Quantcast

Hi all

Wine Making Talk

Help Support Wine Making Talk:

DaveyG

Junior
Joined
Dec 3, 2018
Messages
3
Reaction score
0
Newb here from the Pacific Northwest America. I recently got the crazy idea to try my hand at (very) small batch wine creation. My parents have a small Concord grape vine, and my sister made juice from them and gave me a handful of quart jars. I purchased some 71b-1122 yeast on eBay, as well as a couple cheap airlocks, and a hydrometer. My first attempt (with the homemade Concord grape juice) was quite a failure. I added some water and sugar, per a online suggestion I found, and the abv seemed ok once finished, and aged about 2 months, but the taste was awful (I taste tested a tiny amount each week for those 2 months, it was bad from the start and never got better) But I had the itch, so I went and purchased some unfiltered apple juice in a glass bottle at the grocer, poured a few small glasses for my kids, added 2 cups of standard granulated bleached cane sugar, and my yeast, and fermented. Aged one month now, and it’s made a lightly carbonated ‘cider’ that has a dry start, quite sweet aftertaste, and will definitely get ya drunk. But I’ve had difficulty testing it with my hydrometer. I didn’t have the hydrometer when I started it, so had no base test point, and now the hydrometer reads what I would call ‘negative 20%’ I assume it’s the carbonation that is making the hydrometer testing innefective? Is there any other method of testing for abv? Or should I just buy more juice and make a larger batch using the same proportions and just hope for the same end results? I suppose I could guess my recipe had over 40% sugar content before pitching, and the abv reached a level high enough to kill the yeast (approximately 15% I believe with 71b-1122) yet still had ample sugar to retain the sweet aftertaste? Anyone else have a similar experience? Could the lightly carbonated effect be similar to champagne where the yeast doesn’t completely die off, just becomes somewhat dormant beyond a certain abv and then continues releasing carbon dioxide? Sorry for the book, I just greatly enjoy this new hobby!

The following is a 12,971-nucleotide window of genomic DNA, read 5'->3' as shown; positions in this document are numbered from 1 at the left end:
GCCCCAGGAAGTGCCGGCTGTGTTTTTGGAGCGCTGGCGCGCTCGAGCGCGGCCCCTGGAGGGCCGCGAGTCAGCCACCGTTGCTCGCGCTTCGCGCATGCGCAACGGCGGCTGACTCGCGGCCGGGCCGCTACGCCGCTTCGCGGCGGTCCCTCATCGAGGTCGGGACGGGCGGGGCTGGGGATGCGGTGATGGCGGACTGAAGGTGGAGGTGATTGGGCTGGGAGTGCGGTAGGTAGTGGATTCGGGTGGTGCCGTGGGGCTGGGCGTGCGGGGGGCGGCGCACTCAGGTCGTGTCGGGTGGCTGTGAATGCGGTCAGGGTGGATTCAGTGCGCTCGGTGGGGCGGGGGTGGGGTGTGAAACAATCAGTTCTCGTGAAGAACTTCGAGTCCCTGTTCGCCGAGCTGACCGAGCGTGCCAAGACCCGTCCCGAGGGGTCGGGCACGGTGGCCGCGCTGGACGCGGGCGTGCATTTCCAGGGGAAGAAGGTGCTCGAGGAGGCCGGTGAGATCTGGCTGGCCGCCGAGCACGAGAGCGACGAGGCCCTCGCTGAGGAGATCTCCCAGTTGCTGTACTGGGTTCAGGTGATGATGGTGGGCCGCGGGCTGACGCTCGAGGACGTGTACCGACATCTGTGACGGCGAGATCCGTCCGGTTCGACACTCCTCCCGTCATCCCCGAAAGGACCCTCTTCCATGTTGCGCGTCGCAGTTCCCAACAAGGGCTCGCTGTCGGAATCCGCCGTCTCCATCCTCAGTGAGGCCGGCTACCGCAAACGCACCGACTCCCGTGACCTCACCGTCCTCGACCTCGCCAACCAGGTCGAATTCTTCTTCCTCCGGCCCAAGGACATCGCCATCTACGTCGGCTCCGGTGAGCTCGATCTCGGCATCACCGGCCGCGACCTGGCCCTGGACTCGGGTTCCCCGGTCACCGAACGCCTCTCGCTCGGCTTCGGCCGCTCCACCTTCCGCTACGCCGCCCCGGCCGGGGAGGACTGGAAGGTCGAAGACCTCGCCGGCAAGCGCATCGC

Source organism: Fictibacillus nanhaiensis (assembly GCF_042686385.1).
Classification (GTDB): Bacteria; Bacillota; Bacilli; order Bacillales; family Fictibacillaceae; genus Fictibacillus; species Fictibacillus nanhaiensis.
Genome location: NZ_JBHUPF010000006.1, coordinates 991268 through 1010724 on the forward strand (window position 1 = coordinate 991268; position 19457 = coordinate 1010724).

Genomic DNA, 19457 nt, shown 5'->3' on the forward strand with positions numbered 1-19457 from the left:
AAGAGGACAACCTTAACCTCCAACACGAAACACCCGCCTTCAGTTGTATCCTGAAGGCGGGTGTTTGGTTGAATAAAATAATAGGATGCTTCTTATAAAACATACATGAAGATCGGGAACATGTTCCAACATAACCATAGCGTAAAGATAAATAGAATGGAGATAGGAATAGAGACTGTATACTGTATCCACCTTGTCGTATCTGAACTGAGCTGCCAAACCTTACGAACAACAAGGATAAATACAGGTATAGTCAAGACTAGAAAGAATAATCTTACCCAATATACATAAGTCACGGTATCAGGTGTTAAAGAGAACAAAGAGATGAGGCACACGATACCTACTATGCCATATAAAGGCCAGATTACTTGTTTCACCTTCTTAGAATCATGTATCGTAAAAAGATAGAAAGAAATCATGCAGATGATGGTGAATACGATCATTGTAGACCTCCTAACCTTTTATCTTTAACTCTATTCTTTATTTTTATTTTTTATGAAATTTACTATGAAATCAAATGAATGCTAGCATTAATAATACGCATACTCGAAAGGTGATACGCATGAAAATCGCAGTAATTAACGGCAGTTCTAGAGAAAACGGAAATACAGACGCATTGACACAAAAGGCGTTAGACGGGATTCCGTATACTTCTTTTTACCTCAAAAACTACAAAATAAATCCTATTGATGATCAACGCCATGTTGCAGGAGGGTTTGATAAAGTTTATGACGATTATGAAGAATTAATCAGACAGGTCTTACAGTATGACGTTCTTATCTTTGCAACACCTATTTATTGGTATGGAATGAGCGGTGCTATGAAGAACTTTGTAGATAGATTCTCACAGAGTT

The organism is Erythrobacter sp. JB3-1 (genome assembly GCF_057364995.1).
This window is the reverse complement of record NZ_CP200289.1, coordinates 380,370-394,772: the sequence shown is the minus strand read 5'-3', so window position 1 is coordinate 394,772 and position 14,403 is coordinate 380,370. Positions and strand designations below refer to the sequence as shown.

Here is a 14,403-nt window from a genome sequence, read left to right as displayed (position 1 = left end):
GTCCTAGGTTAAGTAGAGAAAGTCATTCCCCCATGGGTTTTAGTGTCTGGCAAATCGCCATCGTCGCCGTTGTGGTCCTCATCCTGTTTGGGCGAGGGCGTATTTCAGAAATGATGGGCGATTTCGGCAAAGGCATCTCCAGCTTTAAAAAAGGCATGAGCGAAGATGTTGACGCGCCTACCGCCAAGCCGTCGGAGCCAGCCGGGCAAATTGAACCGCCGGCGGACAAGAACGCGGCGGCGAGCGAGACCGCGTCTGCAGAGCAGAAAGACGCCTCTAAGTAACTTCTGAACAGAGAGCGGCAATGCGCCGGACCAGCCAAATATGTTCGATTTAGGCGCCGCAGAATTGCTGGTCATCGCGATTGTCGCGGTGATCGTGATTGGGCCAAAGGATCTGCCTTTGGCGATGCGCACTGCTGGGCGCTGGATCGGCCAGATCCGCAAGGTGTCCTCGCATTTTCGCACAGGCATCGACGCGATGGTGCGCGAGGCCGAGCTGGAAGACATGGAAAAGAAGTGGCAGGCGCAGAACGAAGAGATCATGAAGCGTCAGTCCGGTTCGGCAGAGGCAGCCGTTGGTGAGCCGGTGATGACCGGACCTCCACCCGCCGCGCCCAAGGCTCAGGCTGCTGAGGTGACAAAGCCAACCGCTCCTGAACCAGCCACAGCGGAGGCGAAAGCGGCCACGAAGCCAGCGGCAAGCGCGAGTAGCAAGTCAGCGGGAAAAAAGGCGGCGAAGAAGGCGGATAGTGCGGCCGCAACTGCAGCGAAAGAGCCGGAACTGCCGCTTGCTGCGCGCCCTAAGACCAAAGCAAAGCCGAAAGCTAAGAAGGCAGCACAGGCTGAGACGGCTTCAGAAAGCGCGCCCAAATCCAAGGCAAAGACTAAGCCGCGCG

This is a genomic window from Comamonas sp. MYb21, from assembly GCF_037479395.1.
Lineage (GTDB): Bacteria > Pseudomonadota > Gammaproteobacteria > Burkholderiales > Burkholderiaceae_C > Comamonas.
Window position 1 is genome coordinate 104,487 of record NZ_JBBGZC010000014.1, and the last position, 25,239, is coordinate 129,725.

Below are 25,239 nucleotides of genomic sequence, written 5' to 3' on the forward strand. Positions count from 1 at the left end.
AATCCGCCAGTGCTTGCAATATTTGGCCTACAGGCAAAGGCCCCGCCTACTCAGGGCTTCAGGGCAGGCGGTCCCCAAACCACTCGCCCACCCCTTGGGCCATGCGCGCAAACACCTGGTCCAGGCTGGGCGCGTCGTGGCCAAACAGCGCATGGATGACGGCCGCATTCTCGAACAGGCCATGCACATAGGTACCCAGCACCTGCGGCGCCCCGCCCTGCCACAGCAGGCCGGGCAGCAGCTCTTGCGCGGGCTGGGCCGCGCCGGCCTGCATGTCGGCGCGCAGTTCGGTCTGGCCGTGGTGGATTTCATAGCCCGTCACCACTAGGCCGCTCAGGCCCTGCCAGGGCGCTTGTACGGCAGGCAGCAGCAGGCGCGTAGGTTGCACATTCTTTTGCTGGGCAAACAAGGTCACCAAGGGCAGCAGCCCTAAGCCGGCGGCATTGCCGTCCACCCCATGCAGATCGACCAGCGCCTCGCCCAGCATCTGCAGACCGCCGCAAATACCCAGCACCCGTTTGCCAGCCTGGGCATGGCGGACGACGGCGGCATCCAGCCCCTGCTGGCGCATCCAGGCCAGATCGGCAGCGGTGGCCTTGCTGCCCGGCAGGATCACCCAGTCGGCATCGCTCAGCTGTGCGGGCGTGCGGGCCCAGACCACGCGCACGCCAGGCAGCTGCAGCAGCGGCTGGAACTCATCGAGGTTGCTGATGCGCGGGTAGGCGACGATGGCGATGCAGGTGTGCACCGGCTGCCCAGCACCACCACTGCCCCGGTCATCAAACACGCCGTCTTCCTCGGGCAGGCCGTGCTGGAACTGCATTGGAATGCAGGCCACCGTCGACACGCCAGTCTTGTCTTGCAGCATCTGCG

Last edited:

sour_grapes

Victim of the Invasion of the Avatar Snatchers
Joined
Sep 19, 2013
Messages
11,421
Reaction score
9,567
Location
near Milwaukee
Firstly, we do not discuss distillation in this forum. At all.

For a standard wine, at the end of fermentation, the hydrometer will indeed read a specific gravity that is less than 1.000, i.e., "negative." This is because alcohol has a density less than that of water. However, I do not know what you mean when you say "negative 20%." Many hydrometers have 3 scales on them: specific gravity, Brix, and Potential Alcohol. These, respectively, have ranges of (approximately, don't quote me here), 0.980 to 1.160; -2 to 32; -1% to 22%. Which scale were you reading?
 

DaveyG

Junior
Joined
Dec 3, 2018
Messages
3
Reaction score
0
I mean the hydrometer floats with the 0% line visible about 1.5cm above the height of the fluid. I can push it down, but it buoys back up to 1.5cm above the fluid. If I place the hydrometer in other liquids, say 80 proof liquor, it reads (close to) 40% on the hydrometer, with 0% below the surface of the fluid. What would cause these results? Am I doing something wrong? Thanks! I will edit my previous comment momentarily.
 

sour_grapes

Victim of the Invasion of the Avatar Snatchers
Joined
Sep 19, 2013
Messages
11,421
Reaction score
9,567
Location
near Milwaukee
Sounds like you have a hydrometer that is only meant to be used for distilled liquors. What happens if you try to use in in tap water?
 

DaveyG

Junior
Joined
Dec 3, 2018
Messages
3
Reaction score
0
I’m in SE Idaho. Yeah I did some more reading elsewhere and it seems I need a wine/beer hydrometer I think.
 

Latest posts

Top